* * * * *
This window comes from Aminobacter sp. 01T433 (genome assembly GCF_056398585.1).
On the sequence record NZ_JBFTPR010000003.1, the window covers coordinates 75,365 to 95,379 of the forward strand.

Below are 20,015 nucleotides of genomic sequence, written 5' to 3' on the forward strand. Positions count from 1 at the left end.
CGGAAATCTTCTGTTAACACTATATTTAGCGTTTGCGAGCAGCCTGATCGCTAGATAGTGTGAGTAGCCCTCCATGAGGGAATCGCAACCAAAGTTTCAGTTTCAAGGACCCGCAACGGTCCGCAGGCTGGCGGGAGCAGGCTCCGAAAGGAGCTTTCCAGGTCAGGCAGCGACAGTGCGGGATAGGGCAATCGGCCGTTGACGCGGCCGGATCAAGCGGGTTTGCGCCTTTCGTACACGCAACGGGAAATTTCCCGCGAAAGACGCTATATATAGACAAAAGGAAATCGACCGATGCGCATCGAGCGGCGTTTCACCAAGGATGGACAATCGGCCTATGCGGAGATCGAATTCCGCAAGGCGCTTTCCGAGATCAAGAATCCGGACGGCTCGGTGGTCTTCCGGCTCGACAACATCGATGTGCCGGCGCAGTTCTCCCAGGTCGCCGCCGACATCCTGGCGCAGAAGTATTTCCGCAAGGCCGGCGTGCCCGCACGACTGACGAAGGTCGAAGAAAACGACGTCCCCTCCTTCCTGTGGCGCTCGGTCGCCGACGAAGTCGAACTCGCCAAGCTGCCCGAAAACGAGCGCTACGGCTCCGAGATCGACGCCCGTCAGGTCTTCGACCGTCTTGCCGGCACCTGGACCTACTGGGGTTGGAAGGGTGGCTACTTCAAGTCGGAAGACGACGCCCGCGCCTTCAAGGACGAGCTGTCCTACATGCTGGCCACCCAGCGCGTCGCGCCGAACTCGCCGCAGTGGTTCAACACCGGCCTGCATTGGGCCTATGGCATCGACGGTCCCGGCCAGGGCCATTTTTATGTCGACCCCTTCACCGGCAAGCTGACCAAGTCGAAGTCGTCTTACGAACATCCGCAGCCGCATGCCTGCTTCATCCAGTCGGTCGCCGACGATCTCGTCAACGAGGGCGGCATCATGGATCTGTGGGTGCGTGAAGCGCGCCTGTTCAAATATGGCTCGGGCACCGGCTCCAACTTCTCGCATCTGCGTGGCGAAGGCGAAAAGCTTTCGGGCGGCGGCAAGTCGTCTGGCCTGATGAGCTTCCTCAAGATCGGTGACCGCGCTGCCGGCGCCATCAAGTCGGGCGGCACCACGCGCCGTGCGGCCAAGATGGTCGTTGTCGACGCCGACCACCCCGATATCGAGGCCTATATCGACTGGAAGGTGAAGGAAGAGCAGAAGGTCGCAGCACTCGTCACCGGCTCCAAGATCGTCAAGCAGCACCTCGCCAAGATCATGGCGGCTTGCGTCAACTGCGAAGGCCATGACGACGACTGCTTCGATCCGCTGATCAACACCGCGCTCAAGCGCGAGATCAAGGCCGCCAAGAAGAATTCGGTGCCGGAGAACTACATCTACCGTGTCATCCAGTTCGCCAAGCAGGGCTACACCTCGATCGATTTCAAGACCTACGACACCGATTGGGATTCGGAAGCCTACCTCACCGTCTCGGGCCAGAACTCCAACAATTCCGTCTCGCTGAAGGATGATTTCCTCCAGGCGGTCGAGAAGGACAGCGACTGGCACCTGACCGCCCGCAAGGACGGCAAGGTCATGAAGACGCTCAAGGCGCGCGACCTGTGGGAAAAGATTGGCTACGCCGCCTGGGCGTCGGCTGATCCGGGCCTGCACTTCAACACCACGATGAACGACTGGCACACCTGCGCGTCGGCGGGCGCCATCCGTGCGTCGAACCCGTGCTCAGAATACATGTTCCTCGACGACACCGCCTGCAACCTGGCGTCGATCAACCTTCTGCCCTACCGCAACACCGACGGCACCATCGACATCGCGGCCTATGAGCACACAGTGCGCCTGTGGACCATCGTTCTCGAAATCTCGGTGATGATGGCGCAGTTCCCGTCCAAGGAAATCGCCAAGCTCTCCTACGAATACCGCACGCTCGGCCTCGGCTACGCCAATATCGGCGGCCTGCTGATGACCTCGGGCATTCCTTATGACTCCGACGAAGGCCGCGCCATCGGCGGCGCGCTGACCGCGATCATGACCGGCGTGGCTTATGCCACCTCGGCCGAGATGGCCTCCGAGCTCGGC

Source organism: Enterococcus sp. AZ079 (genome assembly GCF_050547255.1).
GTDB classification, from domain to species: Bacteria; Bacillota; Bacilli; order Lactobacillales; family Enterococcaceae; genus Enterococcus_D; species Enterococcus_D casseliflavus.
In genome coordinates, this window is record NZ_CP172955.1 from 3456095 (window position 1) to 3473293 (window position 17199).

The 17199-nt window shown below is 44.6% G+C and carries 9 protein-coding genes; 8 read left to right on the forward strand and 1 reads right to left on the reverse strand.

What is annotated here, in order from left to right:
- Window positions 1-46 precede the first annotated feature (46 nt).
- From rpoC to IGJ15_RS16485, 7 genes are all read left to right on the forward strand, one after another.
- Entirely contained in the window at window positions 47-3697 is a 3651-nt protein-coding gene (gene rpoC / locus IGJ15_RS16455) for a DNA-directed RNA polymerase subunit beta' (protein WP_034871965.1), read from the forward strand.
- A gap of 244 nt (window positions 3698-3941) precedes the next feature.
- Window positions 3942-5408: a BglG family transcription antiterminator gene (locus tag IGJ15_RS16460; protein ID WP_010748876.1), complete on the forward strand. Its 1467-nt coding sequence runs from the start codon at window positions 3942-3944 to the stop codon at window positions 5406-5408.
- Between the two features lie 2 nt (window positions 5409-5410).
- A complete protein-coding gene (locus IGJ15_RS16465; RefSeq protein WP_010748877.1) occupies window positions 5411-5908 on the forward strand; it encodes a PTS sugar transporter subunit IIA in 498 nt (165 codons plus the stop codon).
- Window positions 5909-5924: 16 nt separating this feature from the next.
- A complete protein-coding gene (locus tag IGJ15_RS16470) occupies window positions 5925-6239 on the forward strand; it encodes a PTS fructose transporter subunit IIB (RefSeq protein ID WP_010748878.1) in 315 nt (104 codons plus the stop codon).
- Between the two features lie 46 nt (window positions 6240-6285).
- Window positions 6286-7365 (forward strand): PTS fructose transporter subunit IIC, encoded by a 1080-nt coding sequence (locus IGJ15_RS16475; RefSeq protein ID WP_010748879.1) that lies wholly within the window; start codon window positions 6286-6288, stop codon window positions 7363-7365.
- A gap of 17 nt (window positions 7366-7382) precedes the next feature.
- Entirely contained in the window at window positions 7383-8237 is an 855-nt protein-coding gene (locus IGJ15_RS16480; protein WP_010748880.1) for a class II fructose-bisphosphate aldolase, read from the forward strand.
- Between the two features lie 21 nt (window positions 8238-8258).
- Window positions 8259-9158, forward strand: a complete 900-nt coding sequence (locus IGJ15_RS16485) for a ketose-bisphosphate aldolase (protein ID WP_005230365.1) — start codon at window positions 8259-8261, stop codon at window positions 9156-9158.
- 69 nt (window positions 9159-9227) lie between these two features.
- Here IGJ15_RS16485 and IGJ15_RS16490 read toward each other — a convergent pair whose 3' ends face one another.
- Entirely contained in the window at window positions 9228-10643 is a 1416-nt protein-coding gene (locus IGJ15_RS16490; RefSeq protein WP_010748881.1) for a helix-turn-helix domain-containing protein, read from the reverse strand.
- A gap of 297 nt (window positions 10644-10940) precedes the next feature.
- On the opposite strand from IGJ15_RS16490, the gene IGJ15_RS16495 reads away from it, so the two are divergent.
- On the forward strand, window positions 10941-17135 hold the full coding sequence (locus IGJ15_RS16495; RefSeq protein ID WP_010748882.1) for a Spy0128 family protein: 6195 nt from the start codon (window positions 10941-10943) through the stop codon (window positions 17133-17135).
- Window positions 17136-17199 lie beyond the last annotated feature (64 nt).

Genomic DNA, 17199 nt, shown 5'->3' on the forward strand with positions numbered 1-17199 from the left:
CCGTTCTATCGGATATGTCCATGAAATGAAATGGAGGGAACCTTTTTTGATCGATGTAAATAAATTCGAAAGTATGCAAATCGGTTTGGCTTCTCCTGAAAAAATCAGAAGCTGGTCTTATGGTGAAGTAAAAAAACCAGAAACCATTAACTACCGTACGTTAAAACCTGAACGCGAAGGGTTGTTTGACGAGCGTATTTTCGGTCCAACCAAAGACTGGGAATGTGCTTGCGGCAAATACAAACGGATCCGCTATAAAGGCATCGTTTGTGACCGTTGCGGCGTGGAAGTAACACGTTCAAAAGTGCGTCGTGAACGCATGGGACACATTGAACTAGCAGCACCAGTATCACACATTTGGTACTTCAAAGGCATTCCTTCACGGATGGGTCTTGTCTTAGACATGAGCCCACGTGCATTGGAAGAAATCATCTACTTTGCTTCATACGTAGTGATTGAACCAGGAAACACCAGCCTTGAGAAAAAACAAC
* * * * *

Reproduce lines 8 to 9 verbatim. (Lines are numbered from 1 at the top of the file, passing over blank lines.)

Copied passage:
The 17199-nt window shown below is 44.6% G+C and carries 9 protein-coding genes; 8 read left to right on the forward strand and 1 reads right to left on the reverse strand.

What is annotated here, in order from left to right: